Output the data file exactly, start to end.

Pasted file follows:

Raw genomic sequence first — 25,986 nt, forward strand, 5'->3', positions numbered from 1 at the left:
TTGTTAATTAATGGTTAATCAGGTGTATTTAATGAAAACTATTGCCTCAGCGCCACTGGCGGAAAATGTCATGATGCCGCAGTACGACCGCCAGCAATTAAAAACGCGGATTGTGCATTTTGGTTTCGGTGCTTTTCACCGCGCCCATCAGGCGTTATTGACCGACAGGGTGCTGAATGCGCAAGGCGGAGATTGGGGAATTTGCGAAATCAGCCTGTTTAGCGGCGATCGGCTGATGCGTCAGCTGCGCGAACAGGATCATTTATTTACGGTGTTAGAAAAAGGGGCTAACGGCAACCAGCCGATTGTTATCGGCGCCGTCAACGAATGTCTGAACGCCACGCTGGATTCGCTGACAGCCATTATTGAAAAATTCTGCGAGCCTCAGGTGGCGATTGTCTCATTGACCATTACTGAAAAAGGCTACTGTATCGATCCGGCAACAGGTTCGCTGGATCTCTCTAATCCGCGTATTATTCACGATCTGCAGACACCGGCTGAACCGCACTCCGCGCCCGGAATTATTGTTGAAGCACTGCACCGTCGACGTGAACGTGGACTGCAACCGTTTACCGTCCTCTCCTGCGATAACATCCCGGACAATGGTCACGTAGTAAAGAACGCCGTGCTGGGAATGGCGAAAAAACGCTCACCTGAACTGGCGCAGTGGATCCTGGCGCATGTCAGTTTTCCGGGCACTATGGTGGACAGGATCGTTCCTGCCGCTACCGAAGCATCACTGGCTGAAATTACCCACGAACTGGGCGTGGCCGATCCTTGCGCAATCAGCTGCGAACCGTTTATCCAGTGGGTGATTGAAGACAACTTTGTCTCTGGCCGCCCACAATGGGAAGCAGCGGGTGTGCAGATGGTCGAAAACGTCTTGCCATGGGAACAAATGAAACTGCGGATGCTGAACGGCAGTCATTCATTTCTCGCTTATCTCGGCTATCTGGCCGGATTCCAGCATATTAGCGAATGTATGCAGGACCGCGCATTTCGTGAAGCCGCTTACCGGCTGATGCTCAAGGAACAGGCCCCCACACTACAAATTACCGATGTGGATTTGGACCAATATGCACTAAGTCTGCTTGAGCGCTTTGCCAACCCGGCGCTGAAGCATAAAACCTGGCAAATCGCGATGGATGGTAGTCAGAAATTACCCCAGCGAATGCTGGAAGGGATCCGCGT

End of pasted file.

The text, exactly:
Raw genomic sequence first — 25,986 nt, forward strand, 5'->3', positions numbered from 1 at the left:
TTGTTAATTAATGGTTAATCAGGTGTATTTAATGAAAACTATTGCCTCAGCGCCACTGGCGGAAAATGTCATGATGCCGCAGTACGACCGCCAGCAATTAAAAACGCGGATTGTGCATTTTGGTTTCGGTGCTTTTCACCGCGCCCATCAGGCGTTATTGACCGACAGGGTGCTGAATGCGCAAGGCGGAGATTGGGGAATTTGCGAAATCAGCCTGTTTAGCGGCGATCGGCTGATGCGTCAGCTGCGCGAACAGGATCATTTATTTACGGTGTTAGAAAAAGGGGCTAACGGCAACCAGCCGATTGTTATCGGCGCCGTCAACGAATGTCTGAACGCCACGCTGGATTCGCTGACAGCCATTATTGAAAAATTCTGCGAGCCTCAGGTGGCGATTGTCTCATTGACCATTACTGAAAAAGGCTACTGTATCGATCCGGCAACAGGTTCGCTGGATCTCTCTAATCCGCGTATTATTCACGATCTGCAGACACCGGCTGAACCGCACTCCGCGCCCGGAATTATTGTTGAAGCACTGCACCGTCGACGTGAACGTGGACTGCAACCGTTTACCGTCCTCTCCTGCGATAACATCCCGGACAATGGTCACGTAGTAAAGAACGCCGTGCTGGGAATGGCGAAAAAACGCTCACCTGAACTGGCGCAGTGGATCCTGGCGCATGTCAGTTTTCCGGGCACTATGGTGGACAGGATCGTTCCTGCCGCTACCGAAGCATCACTGGCTGAAATTACCCACGAACTGGGCGTGGCCGATCCTTGCGCAATCAGCTGCGAACCGTTTATCCAGTGGGTGATTGAAGACAACTTTGTCTCTGGCCGCCCACAATGGGAAGCAGCGGGTGTGCAGATGGTCGAAAACGTCTTGCCATGGGAACAAATGAAACTGCGGATGCTGAACGGCAGTCATTCATTTCTCGCTTATCTCGGCTATCTGGCCGGATTCCAGCATATTAGCGAATGTATGCAGGACCGCGCATTTCGTGAAGCCGCTTACCGGCTGATGCTCAAGGAACAGGCCCCCACACTACAAATTACCGATGTGGATTTGGACCAATATGCACTAAGTCTGCTTGAGCGCTTTGCCAACCCGGCGCTGAAGCATAAAACCTGGCAAATCGCGATGGATGGTAGTCAGAAATTACCCCAGCGAATGCTGGAAGGGATCCGCGT